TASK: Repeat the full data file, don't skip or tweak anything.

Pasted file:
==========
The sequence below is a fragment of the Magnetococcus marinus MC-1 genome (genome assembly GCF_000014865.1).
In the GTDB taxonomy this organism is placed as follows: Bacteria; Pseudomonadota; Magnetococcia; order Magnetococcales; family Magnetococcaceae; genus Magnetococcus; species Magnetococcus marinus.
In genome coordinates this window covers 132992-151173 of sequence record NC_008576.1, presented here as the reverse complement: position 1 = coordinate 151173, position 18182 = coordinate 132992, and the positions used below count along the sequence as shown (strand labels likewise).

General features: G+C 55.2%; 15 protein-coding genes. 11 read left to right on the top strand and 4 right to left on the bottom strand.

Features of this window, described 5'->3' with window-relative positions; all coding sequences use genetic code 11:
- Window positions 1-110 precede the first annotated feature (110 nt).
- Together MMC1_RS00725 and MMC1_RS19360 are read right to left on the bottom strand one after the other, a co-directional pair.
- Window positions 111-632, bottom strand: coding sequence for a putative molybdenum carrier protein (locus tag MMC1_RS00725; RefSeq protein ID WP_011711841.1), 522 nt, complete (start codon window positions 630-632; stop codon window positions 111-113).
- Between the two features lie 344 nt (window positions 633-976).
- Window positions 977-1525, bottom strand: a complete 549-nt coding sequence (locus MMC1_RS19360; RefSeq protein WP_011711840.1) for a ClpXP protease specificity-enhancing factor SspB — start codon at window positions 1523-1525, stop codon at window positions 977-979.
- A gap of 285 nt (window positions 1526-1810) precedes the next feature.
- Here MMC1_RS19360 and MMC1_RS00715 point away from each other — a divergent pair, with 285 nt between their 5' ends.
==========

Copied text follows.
The sequence below is a fragment of the Magnetococcus marinus MC-1 genome (genome assembly GCF_000014865.1).
In the GTDB taxonomy this organism is placed as follows: Bacteria; Pseudomonadota; Magnetococcia; order Magnetococcales; family Magnetococcaceae; genus Magnetococcus; species Magnetococcus marinus.
In genome coordinates this window covers 132992-151173 of sequence record NC_008576.1, presented here as the reverse complement: position 1 = coordinate 151173, position 18182 = coordinate 132992, and the positions used below count along the sequence as shown (strand labels likewise).

General features: G+C 55.2%; 15 protein-coding genes. 11 read left to right on the top strand and 4 right to left on the bottom strand.

Features of this window, described 5'->3' with window-relative positions; all coding sequences use genetic code 11:
- Window positions 1-110 precede the first annotated feature (110 nt).
- Together MMC1_RS00725 and MMC1_RS19360 are read right to left on the bottom strand one after the other, a co-directional pair.
- Window positions 111-632, bottom strand: coding sequence for a putative molybdenum carrier protein (locus tag MMC1_RS00725; RefSeq protein ID WP_011711841.1), 522 nt, complete (start codon window positions 630-632; stop codon window positions 111-113).
- Between the two features lie 344 nt (window positions 633-976).
- Window positions 977-1525, bottom strand: a complete 549-nt coding sequence (locus MMC1_RS19360; RefSeq protein WP_011711840.1) for a ClpXP protease specificity-enhancing factor SspB — start codon at window positions 1523-1525, stop codon at window positions 977-979.
- A gap of 285 nt (window positions 1526-1810) precedes the next feature.
- Here MMC1_RS19360 and MMC1_RS00715 point away from each other — a divergent pair, with 285 nt between their 5' ends.